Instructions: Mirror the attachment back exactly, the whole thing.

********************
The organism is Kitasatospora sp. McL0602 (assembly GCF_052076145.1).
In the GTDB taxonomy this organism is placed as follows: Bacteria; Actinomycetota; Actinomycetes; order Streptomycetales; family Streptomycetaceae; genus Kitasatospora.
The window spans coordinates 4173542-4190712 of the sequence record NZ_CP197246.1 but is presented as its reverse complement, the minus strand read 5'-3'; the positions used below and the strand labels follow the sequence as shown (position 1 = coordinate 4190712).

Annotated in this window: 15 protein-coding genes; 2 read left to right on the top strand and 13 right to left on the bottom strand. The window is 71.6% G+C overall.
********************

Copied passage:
The organism is Kitasatospora sp. McL0602 (assembly GCF_052076145.1).
In the GTDB taxonomy this organism is placed as follows: Bacteria; Actinomycetota; Actinomycetes; order Streptomycetales; family Streptomycetaceae; genus Kitasatospora.
The window spans coordinates 4173542-4190712 of the sequence record NZ_CP197246.1 but is presented as its reverse complement, the minus strand read 5'-3'; the positions used below and the strand labels follow the sequence as shown (position 1 = coordinate 4190712).

Annotated in this window: 15 protein-coding genes; 2 read left to right on the top strand and 13 right to left on the bottom strand. The window is 71.6% G+C overall.